But­tressed with tele­vi­sion clips of Bald­win speak­ing, and with news­reels, pho­to­graphs, and sam­plings from the pop cul­ture of white Amer­ica, the film paints an im­age that needs to be seen and heard and ab­sorbed. “The story of the Ne­gro in Amer­ica is the st

Pasatiempo - - MOVING IMAGES -

clear that what he was writ­ing about and speak­ing about, and the racist Amer­ica he was ob­serv­ing, has been on­go­ing and is still a part of our ex­pe­ri­ence to­day, if in an al­tered form. Peck shows us a mon­tage of young African-Amer­i­cans who have been killed by po­lice or vig­i­lantes over re­cent years.

Bald­win was a for­mi­da­bly eloquent speaker, and one of the movie’s many pow­er­ful episodes shows him at a de­bate in 1965 at Cam­bridge Univer­sity. He talks about be­ing un­aware of race as a small child, and watch­ing cow­boy movies from the per­spec­tive of a gen­eral au­di­ence. “It comes as a great shock,” he tells the as­sem­bly of Cam­bridge stu­dents, “when you are five or six or seven ... to see Gary Cooper killing off the In­di­ans, and al­though you were root­ing for Gary Cooper, that the In­di­ans were you.” When Bald­win fin­ishes and sits down, the stu­dents give him a stand­ing ova­tion. Bald­win looks slightly stunned.

Bald­win had been liv­ing as an ex­pa­tri­ate in Paris, where Amer­i­can-style racism was largely ab­sent. He re­turned to this coun­try af­ter see­ing news­pa­per pho­to­graphs and ac­counts of the civil rights strug­gle, and re­al­iz­ing that he had to come home and be a part of it.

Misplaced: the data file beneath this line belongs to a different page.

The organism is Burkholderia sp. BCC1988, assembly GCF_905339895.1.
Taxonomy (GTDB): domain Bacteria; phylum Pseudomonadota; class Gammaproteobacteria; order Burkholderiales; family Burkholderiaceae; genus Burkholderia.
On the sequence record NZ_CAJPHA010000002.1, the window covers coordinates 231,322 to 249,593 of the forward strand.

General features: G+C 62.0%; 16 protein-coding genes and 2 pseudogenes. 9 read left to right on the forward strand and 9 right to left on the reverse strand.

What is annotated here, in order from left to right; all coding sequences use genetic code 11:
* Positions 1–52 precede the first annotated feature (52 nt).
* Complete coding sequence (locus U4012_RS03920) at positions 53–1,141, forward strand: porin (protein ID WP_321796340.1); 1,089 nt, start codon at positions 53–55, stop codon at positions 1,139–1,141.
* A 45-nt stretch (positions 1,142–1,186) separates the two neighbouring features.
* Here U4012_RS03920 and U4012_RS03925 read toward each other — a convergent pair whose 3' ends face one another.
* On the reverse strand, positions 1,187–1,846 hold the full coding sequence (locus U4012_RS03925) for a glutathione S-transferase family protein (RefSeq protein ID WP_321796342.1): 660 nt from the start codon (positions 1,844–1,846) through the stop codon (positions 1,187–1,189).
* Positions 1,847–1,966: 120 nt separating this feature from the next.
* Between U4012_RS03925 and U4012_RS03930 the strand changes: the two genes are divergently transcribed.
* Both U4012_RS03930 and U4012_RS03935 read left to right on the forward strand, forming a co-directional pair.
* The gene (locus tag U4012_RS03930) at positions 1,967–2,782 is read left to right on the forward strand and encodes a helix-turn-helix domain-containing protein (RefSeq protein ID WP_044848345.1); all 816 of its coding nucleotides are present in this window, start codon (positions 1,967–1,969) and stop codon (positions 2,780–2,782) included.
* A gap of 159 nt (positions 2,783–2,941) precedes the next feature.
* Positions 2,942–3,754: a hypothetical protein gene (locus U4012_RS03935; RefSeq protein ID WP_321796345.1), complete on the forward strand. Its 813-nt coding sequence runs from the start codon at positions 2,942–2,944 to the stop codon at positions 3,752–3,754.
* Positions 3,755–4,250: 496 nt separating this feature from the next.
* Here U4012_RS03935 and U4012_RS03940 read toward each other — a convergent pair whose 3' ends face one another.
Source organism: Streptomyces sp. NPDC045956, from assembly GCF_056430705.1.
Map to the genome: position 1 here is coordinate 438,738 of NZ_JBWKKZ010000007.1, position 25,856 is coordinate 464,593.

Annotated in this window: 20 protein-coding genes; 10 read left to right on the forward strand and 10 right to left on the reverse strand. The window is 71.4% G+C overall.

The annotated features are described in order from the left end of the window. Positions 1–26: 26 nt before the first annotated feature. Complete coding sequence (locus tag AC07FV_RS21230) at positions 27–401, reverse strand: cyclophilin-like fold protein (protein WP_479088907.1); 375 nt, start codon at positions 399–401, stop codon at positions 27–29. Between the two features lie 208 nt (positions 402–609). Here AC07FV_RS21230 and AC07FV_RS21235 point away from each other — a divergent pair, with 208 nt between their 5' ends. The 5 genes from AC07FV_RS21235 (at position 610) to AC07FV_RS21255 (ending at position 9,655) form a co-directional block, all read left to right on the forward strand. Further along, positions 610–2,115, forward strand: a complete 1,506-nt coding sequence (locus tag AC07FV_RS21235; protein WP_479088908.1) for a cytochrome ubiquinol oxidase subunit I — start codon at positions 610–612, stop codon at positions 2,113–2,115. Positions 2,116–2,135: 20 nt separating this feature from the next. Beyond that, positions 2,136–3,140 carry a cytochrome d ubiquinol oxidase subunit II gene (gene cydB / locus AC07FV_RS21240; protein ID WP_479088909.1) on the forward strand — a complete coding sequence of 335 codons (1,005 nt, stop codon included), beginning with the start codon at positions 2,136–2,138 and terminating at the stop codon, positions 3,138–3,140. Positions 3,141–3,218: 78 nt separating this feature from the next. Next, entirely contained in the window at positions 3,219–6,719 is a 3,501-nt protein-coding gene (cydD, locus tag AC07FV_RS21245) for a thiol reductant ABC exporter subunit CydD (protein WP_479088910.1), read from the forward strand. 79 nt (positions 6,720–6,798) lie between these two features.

The three men on whose lives Bald­win planned to con­struct his book were all friends of his. In his pro­posal to his agent, he says, “I want th­ese three lives to bang against and re­veal each other, as in truth they did.” He was at Medgar Evers’ house shortly be­fore Evers was gunned down in his car­port. He first en­coun­tered Mal­colm X as an in­tim­i­dat­ing pres­ence in the au­di­ence at a lec­ture he was giv­ing. He was with Martin Luther King Jr. on the march from Selma to Mont­gomery. He tried not to cry at King’s fu­neral, be­cause he was not sure he would ever be able to stop.

“I never man­aged to hate white peo­ple,” he says. But he bri­dles at the in­com­pre­hen­sion of well-mean­ing white al­lies like Robert Kennedy, who pre­dicted that in 40 years there could be a Ne­gro pres­i­dent. “In 40 years,” Bald­win says with scathing sar­casm, “if you’re good, we may let you be­come pres­i­dent.” Con­trast­ing the longevity of the African in Amer­ica to the lat­ter-day ar­rival of the Ir­ish, he says, “I am not a ward of Amer­ica. I am one of the peo­ple who built this coun­try.”

If Bald­win spoke with a con­trolled, eloquent anger, he also had a face that could break into one of the most in­fec­tious and ra­di­ant smiles you will ever see. He con­tin­ued to con­sider him­self an op­ti­mist, be­cause “to be alive is to hope.” He saw this coun­try as it was, and be­lieved it could be bet­ter. But only, he in­sisted, if we are will­ing to take an hon­est and un­flinch­ing mea­sure of its prob­lems. “Not every­thing that is faced can be changed,” he ob­serves near the end of the movie, “but noth­ing can be changed that is not faced.” — Jonathan Richards

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